Our ability to alter the course of human development ranks among the most significant changes in modern science. We can choose the sex of our children in advance, and could potentially prevent disease with genetic enhancement. An ethical question then arises as to whether or not these things should be done. The goal of this book is to present enough science so that readers can both make an informed analysis of these issues. The chapters are not meant to provide definitive answers but, rather, to be springboards for discussion. The presentation of topics follows the same sequence used in most developmental biology courses. While the science has been simplified and explained at the level of an introductory biology course, it successfully conveys the essential information for useful discussions.
Table of Contents
PART I: WHEN DOES HUMAN LIFE BEGIN? PART II: SHOULD WE SELECT THE SEX OF OUR CHILDREN? PART III SHOULD WE ALLOW HUMANS TO BE CLONED? PART IV SHALL WE USE STEM CELLS TO REPAIR THE BODY? PART V: SHOULD WE MODIFY THE HUMAN GENOME? PART VI: WHAT IS A NORMAL PHENOTYPE? PART VII: APPENDICES Appendix 1: Ethics of Animal Use in Research Appendix 2: Genetic Determinism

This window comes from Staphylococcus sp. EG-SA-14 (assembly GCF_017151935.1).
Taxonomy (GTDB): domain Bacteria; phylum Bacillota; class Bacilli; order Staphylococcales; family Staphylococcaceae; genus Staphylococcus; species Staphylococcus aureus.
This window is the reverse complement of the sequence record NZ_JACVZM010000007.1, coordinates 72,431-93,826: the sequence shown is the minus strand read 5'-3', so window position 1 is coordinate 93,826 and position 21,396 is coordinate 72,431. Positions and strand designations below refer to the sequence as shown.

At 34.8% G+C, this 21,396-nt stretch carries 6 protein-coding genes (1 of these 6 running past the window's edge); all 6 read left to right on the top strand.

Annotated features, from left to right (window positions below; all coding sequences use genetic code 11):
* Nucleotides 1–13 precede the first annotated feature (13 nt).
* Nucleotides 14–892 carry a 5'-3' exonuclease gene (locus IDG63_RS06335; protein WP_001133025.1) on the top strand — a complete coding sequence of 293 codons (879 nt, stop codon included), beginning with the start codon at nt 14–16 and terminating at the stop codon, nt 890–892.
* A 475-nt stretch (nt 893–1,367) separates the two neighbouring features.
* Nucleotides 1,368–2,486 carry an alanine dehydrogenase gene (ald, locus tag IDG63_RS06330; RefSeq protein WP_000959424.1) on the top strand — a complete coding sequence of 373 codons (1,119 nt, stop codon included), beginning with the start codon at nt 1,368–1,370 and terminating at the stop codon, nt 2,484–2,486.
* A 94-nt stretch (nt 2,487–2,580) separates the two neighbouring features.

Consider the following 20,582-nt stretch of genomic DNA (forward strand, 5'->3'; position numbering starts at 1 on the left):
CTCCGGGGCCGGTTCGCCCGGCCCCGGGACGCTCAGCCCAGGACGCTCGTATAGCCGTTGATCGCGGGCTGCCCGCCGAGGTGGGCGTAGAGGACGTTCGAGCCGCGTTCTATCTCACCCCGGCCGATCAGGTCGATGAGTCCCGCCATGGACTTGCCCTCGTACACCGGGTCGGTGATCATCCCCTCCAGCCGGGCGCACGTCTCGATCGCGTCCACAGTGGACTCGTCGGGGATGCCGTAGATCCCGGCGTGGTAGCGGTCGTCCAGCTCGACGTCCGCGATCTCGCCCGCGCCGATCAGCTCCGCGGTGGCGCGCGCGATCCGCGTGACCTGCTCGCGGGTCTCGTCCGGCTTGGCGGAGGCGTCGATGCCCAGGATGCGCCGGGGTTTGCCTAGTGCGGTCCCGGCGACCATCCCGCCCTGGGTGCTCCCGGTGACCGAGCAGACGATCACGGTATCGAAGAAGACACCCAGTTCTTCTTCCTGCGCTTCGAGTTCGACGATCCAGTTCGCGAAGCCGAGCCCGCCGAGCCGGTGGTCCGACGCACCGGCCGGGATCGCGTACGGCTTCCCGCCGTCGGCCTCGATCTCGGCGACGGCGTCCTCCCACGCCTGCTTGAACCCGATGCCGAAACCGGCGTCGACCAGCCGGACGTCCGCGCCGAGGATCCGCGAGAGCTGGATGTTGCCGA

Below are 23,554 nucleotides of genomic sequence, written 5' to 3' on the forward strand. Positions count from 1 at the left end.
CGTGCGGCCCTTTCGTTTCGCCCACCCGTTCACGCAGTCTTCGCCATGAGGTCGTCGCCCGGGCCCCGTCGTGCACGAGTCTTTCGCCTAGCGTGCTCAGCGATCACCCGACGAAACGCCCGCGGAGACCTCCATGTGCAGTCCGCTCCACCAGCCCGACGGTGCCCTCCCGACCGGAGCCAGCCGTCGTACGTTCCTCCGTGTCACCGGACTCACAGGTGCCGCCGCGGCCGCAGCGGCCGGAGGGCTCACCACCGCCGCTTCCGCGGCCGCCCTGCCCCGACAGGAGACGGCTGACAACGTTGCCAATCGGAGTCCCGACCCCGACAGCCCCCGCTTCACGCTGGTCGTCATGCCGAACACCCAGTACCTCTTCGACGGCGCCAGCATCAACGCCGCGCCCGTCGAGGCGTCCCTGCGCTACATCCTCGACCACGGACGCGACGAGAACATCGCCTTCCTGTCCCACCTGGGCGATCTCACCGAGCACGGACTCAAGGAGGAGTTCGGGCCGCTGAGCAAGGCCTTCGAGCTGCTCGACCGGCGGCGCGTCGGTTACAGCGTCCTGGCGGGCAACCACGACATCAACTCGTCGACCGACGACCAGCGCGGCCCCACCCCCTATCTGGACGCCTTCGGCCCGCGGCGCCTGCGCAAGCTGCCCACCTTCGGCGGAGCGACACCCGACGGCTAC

SCOTT F. GILBERT is Professor of Biology at Swarthmore College, USA where he teaches developmental genetics, embryology, and the history and critiques of biology. He has received several awards, including the Medal of Francois I from the College de France, the Dwight J. Ingle Memorial Writing Award, the Choice Outstanding Academic Book Award, an honorary doctorate from the University of Helsinki, and a John Simon Guggenheim Foundation Grant. His present research is in evolutionary developmental biology, focusing on that most interesting of topics-how the turtle forms its shell. ANNA TYLER works in the Biology Department, Dartmouth College, USA EMILY ZACKIN works in the Politics Department, of Princeton University, USA